About 1983 I remember that in the Österreichische Ärztezeitung there were advertisments claiming “autosterile needels”
    – these were very expensive, but consited of gold. Horrible.

    • mild to moderate side effects of acupuncture occur in about 10% of all patients. Much more serious complications of acupuncture are on record as well: acupuncture needles can, for instance, injure vital organs like the lungs or the heart, and they can introduce infections into the body, e.g. hepatitis. About 100 fatalities after acupuncture have been reported in the medical literature—a figure which, due to the lack of a monitoring system, may disclose just the tip of the iceberg.
      the risk/benefit balance depends also on the benefit which obviously depends on the indication.

      • One of the most common serious adverse events after acupuncture is pneumothorax. In my country a young pregnant woman suffered bilateral pneumothorax some years ago. She was being “treated” for nausea of early pregnancy. This can be an immediately life-threatening condition. Several deaths from pneumothorax have occurred in Denmark in a few years, the latest being a gentleman with bladder-cancer who in desperation sought the help of an “alternative practitioner” who stuck him with ten needles. He immediately got short of breath on the table and died before getting proper medical attention.
        Many practitioners think it is safe to stick away from the lungs. This is far from the truth. In 2017 a man in Norway succumbed to overwhelming sepsis after acupuncture in the hand. This was allegedly performed in a teaching institution for acupuncture!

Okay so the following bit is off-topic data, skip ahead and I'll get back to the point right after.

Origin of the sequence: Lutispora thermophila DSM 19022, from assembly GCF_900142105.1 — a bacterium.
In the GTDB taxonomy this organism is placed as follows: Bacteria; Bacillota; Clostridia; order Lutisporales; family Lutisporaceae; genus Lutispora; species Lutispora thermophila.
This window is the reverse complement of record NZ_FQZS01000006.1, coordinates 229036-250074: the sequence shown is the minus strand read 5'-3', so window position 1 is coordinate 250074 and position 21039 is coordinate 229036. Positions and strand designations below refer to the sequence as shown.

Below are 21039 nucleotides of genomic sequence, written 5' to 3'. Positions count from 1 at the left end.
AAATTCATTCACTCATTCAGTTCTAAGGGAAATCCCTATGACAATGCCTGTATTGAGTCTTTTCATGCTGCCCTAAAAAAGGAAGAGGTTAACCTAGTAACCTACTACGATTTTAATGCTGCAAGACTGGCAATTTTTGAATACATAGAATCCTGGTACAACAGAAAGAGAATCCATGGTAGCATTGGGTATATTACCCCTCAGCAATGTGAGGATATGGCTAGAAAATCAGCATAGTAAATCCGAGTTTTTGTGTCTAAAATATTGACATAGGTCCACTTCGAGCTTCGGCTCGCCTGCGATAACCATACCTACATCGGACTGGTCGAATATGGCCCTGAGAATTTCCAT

The Judoka world champion Kim Ribble-Orr’s carreer was ended by a “massage therapist” who didn’t know that the lungs are accessible from the neck and shoulder area…

        And so I could go on at length counting cases from memory. It is time that the medical community decide to stop promoting, encouraging and turning a blind eye towards an archaic quackery-practice with a risk/benefit ratio that approaches infinity.

        • Don’t panic when an acupuncturist causes a pneumothorax, there are homeopathic treatments for it:

          ACONITE : Very useful for pneumothorax with constant pressure in left chest. There is oppressed breathing on least motion. Useful for hoarse, dry, croupy cough with loud, labored breathing. Given when child grasps at throat every time he coughs. Useful for dry, short, hacking cough which worse at night and after midnight.

          AMMON CARB : Useful for pneumotghorax when there is cough every morning about three o’clock, with dyspnœa, palpitation and burning in chest. Helpful when chest feels tired with much oppression in breathing which is worse after any effort, and entering warm room, or ascending even a few steps.

          AMMON MUR : Useful for pneumothorax with hoarseness and burning in larynx. There is dry, hacking, scraping cough which is worse lying on back or right side. Given when cough loose in afternoon, with profuse expectoration and rattling of mucus.

          ANTIM TART : Useful for pneumothorax with great rattling of mucus, but very little is expectorated. There is Velvety feeling in chest. Useful for burning sensation in chest, which ascends to throat. There is Rapid, short, difficult breathing; seems as if he would suffocate.
          [my emphasis 😧]

          ARSENIC ALBUM : Useful for pneumothorax when patient is unable to lie down. There is fear of suffocation with constricted air paasage Air passage. There is burning in chest with Suffocative catarrh. Useful for scanty, frothy expectoration with Darting pain through upper third of right lung.

FERRUM PHOS : Useful in peumohorax in First stage of all inflammatory affections. Useful for hard, dry cough, with sore chest.

          — Dr. Rajeev’s Clinic